Lights, camera, India
Hollywood is deepening its presence in India by moving beyond merely distributing its films and entering Indian film production. The money promise is too big to miss, writes Rachit Vats.mumbai Updated: Mar 21, 2010 21:59 IST
Hollywood studios saw a good 2009 in India, mostly releasing a large number of prints of major Hollywood films and increasing the number of dubbed film screenings in regional markets. Industry sources say about 60 foreign films were released, garnering about Rs 380 crore at the box office.
Smita Jha, associate director, entertainment and media practices, PricewaterhouseCoopers, comments: “At 50-60 films a year, the English film market in India is not very big yet, but it is growing. Increased multiplex penetration in tiers 2 and 3 cities, and dubbing, combined with local productions will fuel the growth of foreign films in India.” PwC expects the Indian film industry to touch Rs 17,000 crore in revenue by 2011.
Kercy Daruwala, MD, Sony Pictures Entertainment, says, “Most Hollywood studios have adopted a strategy to distribute major foreign films suited for local consumption. That’s why 2009 saw the emergence of dubbed English films. While in 1996, a Hollywood film would do a maximum business of around Rs 5 crore, now the average figure has jumped to Rs 50 crore.”
According to a PricewaterhouseCoopers-Motion Pictures Distributors Association of India report, Hollywood’s gross output in India was Rs 492 crore last year, including film production and distribution, and film exhibition.
Hollywood studios in India are expected to deepen their involvement further in 2010. The Walt Disney Company’s recent announcement of its ambitious plans here is an indication. It is stepping up its production initiatives in India and betting big on localisation with a recent foray in a still-to-be-named South Indian epic fantasy, scheduled for release in January 2011. The Telugu movie will be dubbed in Tamil, providing Walt Disney an entry opportunity in south India. It also has 14 family-oriented Bollywood films projects scheduled to be co-produced in India. Five of these are in advanced stages of planning.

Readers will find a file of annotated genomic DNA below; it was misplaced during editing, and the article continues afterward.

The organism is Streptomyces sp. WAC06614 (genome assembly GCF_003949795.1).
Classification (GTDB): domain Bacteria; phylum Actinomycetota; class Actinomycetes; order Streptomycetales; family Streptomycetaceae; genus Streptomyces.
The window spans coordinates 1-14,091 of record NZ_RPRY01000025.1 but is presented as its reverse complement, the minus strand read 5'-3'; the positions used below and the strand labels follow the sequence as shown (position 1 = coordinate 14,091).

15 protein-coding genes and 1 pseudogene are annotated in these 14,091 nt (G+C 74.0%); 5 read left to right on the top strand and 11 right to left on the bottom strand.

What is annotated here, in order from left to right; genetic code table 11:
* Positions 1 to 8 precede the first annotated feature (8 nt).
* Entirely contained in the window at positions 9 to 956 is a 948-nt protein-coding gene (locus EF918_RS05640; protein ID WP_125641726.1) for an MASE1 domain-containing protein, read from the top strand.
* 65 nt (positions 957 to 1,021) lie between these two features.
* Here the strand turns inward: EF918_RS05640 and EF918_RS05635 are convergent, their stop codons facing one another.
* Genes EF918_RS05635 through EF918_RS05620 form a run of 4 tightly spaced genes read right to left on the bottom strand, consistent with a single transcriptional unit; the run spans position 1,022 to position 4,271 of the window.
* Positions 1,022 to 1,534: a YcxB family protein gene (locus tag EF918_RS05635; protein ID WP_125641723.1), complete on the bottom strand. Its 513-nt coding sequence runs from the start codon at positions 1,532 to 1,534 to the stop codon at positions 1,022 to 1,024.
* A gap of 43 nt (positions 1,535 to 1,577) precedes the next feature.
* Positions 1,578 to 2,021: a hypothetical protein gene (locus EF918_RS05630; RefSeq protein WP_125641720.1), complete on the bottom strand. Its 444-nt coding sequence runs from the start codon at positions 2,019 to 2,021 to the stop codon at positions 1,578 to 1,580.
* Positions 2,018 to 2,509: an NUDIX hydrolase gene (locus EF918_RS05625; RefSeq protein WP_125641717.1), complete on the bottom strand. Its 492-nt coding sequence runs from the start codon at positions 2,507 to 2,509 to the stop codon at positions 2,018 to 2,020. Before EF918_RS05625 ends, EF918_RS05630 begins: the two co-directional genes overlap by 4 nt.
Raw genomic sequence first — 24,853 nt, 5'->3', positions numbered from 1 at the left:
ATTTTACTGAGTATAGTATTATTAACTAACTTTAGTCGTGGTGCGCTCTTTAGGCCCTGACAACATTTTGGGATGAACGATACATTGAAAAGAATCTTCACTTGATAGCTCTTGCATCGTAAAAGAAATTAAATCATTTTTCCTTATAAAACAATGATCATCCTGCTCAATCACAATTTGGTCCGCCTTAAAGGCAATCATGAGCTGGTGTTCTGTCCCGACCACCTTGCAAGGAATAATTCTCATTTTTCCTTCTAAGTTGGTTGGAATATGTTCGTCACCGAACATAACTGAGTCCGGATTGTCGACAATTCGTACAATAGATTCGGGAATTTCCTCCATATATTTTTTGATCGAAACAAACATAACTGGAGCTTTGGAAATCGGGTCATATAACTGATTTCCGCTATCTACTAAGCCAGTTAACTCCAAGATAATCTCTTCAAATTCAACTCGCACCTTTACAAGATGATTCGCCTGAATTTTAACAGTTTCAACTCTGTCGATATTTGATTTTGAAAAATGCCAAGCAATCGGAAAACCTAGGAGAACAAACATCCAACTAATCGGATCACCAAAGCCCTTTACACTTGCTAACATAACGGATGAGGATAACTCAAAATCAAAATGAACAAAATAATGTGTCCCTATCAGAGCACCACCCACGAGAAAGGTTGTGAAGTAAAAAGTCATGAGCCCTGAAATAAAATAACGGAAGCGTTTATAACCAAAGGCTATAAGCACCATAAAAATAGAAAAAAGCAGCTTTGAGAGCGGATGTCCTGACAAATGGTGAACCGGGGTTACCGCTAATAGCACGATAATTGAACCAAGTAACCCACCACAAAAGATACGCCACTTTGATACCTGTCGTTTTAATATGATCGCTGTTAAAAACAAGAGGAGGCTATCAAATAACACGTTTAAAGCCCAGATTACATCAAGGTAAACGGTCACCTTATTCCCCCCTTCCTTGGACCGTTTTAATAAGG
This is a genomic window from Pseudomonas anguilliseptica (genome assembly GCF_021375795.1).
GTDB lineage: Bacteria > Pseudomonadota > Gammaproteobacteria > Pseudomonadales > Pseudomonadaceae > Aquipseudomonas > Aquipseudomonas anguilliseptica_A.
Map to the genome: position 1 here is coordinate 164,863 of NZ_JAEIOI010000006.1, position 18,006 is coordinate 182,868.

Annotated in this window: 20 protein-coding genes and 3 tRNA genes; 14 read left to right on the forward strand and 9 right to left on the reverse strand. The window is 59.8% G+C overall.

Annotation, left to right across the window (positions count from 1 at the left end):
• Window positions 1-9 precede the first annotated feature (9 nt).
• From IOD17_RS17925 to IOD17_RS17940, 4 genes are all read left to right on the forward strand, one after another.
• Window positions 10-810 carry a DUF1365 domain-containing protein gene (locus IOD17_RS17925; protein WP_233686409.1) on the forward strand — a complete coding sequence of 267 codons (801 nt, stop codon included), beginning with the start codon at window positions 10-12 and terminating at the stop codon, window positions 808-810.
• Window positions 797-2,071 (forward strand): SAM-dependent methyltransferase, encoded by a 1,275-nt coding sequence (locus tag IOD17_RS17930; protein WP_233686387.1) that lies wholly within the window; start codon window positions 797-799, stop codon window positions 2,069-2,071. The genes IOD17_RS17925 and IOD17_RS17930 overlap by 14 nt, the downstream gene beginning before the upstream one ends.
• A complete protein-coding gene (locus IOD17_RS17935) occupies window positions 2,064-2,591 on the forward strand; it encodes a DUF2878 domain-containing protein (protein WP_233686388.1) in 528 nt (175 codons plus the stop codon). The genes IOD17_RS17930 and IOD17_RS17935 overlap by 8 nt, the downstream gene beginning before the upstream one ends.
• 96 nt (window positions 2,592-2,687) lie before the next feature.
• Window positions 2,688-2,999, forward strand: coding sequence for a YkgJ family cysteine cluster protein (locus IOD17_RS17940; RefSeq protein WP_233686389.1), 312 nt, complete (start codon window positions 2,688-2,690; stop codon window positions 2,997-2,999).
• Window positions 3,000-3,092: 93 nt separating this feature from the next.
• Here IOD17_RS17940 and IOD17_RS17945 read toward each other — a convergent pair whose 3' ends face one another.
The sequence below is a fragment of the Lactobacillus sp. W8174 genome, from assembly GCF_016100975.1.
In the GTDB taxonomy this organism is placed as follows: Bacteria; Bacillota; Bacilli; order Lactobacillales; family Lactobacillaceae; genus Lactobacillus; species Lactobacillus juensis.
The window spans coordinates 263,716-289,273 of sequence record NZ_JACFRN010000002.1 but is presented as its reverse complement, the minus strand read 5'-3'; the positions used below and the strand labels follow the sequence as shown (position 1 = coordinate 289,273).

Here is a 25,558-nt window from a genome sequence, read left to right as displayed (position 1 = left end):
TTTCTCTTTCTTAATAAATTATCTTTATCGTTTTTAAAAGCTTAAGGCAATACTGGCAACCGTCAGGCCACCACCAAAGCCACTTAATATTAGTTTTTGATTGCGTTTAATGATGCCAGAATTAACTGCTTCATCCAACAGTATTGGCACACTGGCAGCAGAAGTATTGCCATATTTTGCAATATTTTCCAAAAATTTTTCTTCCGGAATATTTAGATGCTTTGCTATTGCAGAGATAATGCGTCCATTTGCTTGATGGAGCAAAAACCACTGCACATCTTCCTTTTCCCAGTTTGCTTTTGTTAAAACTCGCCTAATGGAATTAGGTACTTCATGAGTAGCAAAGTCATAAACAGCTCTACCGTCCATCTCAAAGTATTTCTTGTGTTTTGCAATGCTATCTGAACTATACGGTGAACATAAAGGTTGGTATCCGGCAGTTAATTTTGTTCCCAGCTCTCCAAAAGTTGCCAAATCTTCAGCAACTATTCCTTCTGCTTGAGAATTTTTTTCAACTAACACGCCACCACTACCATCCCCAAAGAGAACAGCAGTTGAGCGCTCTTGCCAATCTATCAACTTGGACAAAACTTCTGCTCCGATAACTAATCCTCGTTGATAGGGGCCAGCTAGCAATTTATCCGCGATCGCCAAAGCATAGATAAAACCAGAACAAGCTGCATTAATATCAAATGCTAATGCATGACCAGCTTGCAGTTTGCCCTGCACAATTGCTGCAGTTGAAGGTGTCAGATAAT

Mahesh Samat, MD, The Walt Disney Company (India), says, “We are pretty serious about India. Local content will make the Disney brand more relevant here. Going forward, our efforts will be to invest in Hindi films. Outside the US, India is the top market for investment in local content for us. There are a few projects in the regional space as well, starting with south India, an important market.”
Other Hollywood companies are also looking at film production. Warner Brothers and Fox Star studio have announced their plans to go beyond just distribution of Hollywood films. Vijay Singh, CEO, Star-Fox, says, “We are in the process of establishing ourselves as a one-stop shop for producers and are looking to co-produce at least five Bollywood films in India per year.”
Jehil Thakker, executive director, KPMG, says, “A slew of new movies are coming that will be a mix of acquisition and production. This market is definitely gathering speed. Most of the international players have realised that to be here, it’s important to make local content. Around the world, Hollywood studios have adopted localisation strategies. Regional production will be next. There will be more Marathi, Tamil and Telugu productions.”
While Bollywood films had very few big hits in 2009, such as 3 Idiots, the Hollywood studios managed a little over Rs 300 crore, with hits like Avatar (20th Century Fox) grossing around Rs 100 crore and Sony Pictures’ 2012 over Rs 90 crore, surpassing most Hindi releases.
This year began on an even better note. Fox Star Studio’s My Name is Khan (MNIK) managed box office collections of over Rs 150 crore within 10 days of release. Says Singh: “Keeping in mind a global audience, we decided to stick to a phased release strategy for the film, taking it even to markets where no Indian film has gone before.”
Warner Brothers’ first co-production, Athithi Tum Kab Jaaoge, released on March 5, earned Rs 28 crore. Warner will release Jaane Kahan Se Aayi Hai on April 9, and Hindi animation film Bird Idol on April 23. “We are confident that our other films will also do well,” says Denzil Dias, deputy MD, Warner Brothers Pictures India.
The Indian film industry, which releases an average of 1,000 films annually, eclipses Hollywood in number terms and in theatrical admissions —around three billion tickets in India compared to 1.5 billion in the US sold annually — yet lags far behind in overall revenues. Yet the size of the business and potential for growth is enough to attract the Hollywood brigade.